Proper Post Workout Nutrition
Posted on Oct 12, 2014 1:01:00 AM
Proper Post Workout Nutrition

Designing (and sticking to) an effective exercise routine is only half the battle. What you eat, and when you eat is, is of paramount importance to endurance athletes (to anyone, really), and many experts agree what you consume after a workout is often more important than what came before it. Lately, chocolate milk has become the new post workout drink of choice for some folks while others swear by the replenishing effects of refried beans. Here, we’ve enlisted the help of the experts at Precision Nutrition to sort through the confusion regarding post workout nutrition.

 

What is post workout nutrition?

Post workout nutrition is an intriguing topic and rightfully so. By consuming particular nutrients after a workout, you can increase your body composition, performance and overall recovery. Generally, post workout nutrition has three specific purposes:

  1. Replenish energy stores
  2. Increase muscle size and/or muscle quality
  3. Repair any damage caused by the workout

What should you eat?

To meet the above objectives, post workout nutrition requires two things:

  1. Protein to repair torn muscle tissue
  2. Carbohydrates to help replace energy stores (and to help transport nutrients into cells)

You could certainly eat a whole food meal that meets these requirements after exercise. However, whole food meals aren’t always practical because some people aren’t hungry immediately after exercise and also because whole foods digest slowly (you want nutrients to be available quickly). On the other hand, consuming a liquid form of nutrition might accelerate recovery because it can be digested and absorbed rapidly, and it is often easier to tolerate during and after workouts.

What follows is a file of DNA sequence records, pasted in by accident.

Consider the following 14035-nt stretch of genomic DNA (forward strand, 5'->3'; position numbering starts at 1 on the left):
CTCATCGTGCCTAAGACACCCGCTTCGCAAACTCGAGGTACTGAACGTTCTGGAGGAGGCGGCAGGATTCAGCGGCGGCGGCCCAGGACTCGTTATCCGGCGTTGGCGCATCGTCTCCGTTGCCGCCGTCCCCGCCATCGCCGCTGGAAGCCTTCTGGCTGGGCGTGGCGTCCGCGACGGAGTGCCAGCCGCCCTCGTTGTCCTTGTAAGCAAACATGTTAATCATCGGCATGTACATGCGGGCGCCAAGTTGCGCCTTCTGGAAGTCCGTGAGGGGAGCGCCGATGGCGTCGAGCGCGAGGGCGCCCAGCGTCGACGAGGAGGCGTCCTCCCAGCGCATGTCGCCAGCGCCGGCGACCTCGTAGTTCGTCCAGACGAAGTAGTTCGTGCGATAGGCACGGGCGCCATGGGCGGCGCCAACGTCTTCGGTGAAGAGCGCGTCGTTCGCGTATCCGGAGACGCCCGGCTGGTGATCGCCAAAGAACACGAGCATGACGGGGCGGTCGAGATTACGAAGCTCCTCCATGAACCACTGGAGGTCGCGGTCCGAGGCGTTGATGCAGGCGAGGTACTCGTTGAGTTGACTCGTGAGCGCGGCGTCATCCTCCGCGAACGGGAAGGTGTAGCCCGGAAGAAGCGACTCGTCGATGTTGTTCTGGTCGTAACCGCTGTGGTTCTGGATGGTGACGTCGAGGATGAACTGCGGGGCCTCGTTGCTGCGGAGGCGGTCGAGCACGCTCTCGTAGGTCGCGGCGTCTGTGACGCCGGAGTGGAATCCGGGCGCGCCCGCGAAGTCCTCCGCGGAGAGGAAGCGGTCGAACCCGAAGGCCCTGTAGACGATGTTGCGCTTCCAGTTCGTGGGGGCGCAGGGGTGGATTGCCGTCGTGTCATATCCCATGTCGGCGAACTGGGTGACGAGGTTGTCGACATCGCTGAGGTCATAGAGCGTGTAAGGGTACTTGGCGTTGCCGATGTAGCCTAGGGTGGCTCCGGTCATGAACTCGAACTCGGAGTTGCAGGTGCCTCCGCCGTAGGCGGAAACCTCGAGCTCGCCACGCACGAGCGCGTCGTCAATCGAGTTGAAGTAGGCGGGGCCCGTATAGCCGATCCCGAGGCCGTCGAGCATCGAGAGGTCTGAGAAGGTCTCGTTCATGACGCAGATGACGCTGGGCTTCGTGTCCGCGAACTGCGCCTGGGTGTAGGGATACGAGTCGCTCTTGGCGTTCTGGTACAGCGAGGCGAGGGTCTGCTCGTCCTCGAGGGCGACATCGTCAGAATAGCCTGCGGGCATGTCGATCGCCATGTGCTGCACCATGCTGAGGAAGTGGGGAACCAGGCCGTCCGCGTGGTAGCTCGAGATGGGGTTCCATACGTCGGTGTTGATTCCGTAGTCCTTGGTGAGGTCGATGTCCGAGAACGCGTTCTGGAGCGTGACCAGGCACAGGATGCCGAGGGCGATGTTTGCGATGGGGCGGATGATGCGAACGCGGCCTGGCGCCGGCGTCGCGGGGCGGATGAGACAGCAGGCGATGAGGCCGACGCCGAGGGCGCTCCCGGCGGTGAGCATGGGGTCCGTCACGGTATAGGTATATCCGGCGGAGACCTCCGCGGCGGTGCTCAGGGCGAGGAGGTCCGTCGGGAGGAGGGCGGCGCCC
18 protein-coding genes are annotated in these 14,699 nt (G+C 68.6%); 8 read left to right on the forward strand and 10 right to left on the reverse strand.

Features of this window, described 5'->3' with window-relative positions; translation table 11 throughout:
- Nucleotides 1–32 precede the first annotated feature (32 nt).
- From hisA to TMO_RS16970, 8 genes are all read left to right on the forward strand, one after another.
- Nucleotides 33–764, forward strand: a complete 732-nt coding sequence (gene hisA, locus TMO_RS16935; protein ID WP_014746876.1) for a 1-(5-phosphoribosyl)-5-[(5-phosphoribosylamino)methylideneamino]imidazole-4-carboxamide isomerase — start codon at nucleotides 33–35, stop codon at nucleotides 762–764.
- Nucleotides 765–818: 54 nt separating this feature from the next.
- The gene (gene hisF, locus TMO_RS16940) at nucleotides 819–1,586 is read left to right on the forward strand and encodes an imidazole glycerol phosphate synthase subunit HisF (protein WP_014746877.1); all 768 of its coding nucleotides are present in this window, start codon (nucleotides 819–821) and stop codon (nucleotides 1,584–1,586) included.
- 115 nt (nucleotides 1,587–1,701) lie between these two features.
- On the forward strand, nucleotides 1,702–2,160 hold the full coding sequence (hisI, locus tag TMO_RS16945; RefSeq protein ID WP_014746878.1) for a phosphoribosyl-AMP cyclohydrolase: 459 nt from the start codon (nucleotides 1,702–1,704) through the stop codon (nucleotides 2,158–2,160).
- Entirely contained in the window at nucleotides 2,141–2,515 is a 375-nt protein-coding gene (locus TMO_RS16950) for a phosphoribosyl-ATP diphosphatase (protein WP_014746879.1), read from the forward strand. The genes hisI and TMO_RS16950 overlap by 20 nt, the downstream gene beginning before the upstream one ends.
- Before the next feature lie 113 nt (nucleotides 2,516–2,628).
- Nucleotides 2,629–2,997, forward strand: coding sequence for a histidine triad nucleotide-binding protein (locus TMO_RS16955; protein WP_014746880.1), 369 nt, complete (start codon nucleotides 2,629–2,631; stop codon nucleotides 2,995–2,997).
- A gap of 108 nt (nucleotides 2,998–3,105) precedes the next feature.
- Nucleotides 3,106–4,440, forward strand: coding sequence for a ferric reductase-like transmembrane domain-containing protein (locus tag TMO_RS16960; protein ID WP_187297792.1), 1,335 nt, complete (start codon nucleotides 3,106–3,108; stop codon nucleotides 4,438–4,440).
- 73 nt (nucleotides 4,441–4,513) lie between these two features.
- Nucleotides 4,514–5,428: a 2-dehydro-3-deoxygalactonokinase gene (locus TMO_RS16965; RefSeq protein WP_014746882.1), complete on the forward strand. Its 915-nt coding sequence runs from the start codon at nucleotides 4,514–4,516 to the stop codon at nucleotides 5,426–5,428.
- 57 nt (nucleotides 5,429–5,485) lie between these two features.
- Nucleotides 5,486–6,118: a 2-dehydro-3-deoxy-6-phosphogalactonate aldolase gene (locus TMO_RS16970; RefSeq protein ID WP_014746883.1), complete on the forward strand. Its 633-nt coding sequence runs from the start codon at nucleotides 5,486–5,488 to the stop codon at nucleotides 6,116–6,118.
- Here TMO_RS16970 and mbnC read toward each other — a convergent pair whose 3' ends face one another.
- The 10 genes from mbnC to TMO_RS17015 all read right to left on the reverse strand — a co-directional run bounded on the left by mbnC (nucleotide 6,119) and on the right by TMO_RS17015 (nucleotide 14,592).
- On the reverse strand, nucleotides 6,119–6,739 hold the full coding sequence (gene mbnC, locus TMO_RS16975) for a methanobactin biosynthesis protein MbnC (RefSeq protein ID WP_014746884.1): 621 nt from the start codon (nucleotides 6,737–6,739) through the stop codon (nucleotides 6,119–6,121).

With intense workouts/training, start by ingesting 30 grams of carbohydrate and 15 grams of protein (in 500 ml water) per hour of workout time. You can consume this during the workout or immediately after. Find a post workout drink that contains rapidly digesting carbohydrates (e.g., maltodextrin, dextrose, glucose, etc) and proteins (e.g., protein hydrolysates or isolates). Once your workout is complete, have a whole food meal within an hour or two.

Which workouts qualify?

  • Save your workout drink for weight, interval and endurance training lasting 45 minutes or longer.
  • Casual exercise like walking the dog or riding your bike to the store doesn’t require a recovery drink.
  • When performing work to burn energy or lose fat, a recovery drink is not necessary. If your priority is fat loss, performance and recovery are not as important as creating an energy deficit.
  • If overall energy intake is low from food intake and lots of time is being spent performing energy expenditure work, consuming a supplement might be helpful.

Ryan Andrews, MS/MA, RD, CSCS, has trained and worked at The Johns Hopkins Weight Management Center, one of the most recognized and awarded research institutions in the world. With degrees in Exercise Physiology, Nutrition and Dietetics, he is the Director of Education at Precision Nutrition.


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